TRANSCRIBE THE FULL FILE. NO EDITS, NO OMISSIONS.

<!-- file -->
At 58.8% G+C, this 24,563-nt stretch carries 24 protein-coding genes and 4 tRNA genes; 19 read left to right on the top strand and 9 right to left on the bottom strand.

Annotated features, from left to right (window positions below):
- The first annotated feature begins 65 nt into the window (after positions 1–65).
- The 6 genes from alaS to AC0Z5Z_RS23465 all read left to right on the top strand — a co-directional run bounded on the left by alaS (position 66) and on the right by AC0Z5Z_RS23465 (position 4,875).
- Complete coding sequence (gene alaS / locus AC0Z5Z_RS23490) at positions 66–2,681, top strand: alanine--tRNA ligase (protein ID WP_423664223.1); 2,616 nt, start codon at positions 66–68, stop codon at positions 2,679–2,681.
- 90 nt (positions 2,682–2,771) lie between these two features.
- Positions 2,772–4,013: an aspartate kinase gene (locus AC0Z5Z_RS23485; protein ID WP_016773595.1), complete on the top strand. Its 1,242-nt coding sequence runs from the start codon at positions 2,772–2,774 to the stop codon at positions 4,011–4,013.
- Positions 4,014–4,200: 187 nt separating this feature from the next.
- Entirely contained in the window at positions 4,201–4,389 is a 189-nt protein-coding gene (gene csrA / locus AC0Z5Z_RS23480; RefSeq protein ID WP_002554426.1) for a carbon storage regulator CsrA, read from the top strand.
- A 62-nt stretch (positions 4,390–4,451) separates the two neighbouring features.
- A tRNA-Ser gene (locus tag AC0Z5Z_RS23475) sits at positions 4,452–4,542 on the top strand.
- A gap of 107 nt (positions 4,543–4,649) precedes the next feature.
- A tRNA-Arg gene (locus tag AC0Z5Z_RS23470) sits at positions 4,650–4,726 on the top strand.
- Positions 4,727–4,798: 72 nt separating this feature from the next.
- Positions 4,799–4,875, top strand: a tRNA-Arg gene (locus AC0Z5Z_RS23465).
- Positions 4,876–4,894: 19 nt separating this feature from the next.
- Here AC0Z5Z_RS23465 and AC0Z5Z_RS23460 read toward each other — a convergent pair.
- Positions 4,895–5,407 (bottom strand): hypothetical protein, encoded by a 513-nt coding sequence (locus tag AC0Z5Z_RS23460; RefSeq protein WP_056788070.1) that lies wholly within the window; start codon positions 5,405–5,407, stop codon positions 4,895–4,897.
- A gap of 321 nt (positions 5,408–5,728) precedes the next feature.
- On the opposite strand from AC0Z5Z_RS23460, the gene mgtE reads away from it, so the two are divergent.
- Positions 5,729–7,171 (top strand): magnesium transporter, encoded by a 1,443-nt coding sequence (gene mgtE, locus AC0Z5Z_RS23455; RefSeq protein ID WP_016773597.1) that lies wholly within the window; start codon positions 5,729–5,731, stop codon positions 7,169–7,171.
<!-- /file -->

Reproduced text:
At 58.8% G+C, this 24,563-nt stretch carries 24 protein-coding genes and 4 tRNA genes; 19 read left to right on the top strand and 9 right to left on the bottom strand.

Annotated features, from left to right (window positions below):
- The first annotated feature begins 65 nt into the window (after positions 1–65).
- The 6 genes from alaS to AC0Z5Z_RS23465 all read left to right on the top strand — a co-directional run bounded on the left by alaS (position 66) and on the right by AC0Z5Z_RS23465 (position 4,875).
- Complete coding sequence (gene alaS / locus AC0Z5Z_RS23490) at positions 66–2,681, top strand: alanine--tRNA ligase (protein ID WP_423664223.1); 2,616 nt, start codon at positions 66–68, stop codon at positions 2,679–2,681.
- 90 nt (positions 2,682–2,771) lie between these two features.
- Positions 2,772–4,013: an aspartate kinase gene (locus AC0Z5Z_RS23485; protein ID WP_016773595.1), complete on the top strand. Its 1,242-nt coding sequence runs from the start codon at positions 2,772–2,774 to the stop codon at positions 4,011–4,013.
- Positions 4,014–4,200: 187 nt separating this feature from the next.
- Entirely contained in the window at positions 4,201–4,389 is a 189-nt protein-coding gene (gene csrA / locus AC0Z5Z_RS23480; RefSeq protein ID WP_002554426.1) for a carbon storage regulator CsrA, read from the top strand.
- A 62-nt stretch (positions 4,390–4,451) separates the two neighbouring features.
- A tRNA-Ser gene (locus tag AC0Z5Z_RS23475) sits at positions 4,452–4,542 on the top strand.
- A gap of 107 nt (positions 4,543–4,649) precedes the next feature.
- A tRNA-Arg gene (locus tag AC0Z5Z_RS23470) sits at positions 4,650–4,726 on the top strand.
- Positions 4,727–4,798: 72 nt separating this feature from the next.
- Positions 4,799–4,875, top strand: a tRNA-Arg gene (locus AC0Z5Z_RS23465).
- Positions 4,876–4,894: 19 nt separating this feature from the next.
- Here AC0Z5Z_RS23465 and AC0Z5Z_RS23460 read toward each other — a convergent pair.
- Positions 4,895–5,407 (bottom strand): hypothetical protein, encoded by a 513-nt coding sequence (locus tag AC0Z5Z_RS23460; RefSeq protein WP_056788070.1) that lies wholly within the window; start codon positions 5,405–5,407, stop codon positions 4,895–4,897.
- A gap of 321 nt (positions 5,408–5,728) precedes the next feature.
- On the opposite strand from AC0Z5Z_RS23460, the gene mgtE reads away from it, so the two are divergent.
- Positions 5,729–7,171 (top strand): magnesium transporter, encoded by a 1,443-nt coding sequence (gene mgtE, locus AC0Z5Z_RS23455; RefSeq protein ID WP_016773597.1) that lies wholly within the window; start codon positions 5,729–5,731, stop codon positions 7,169–7,171.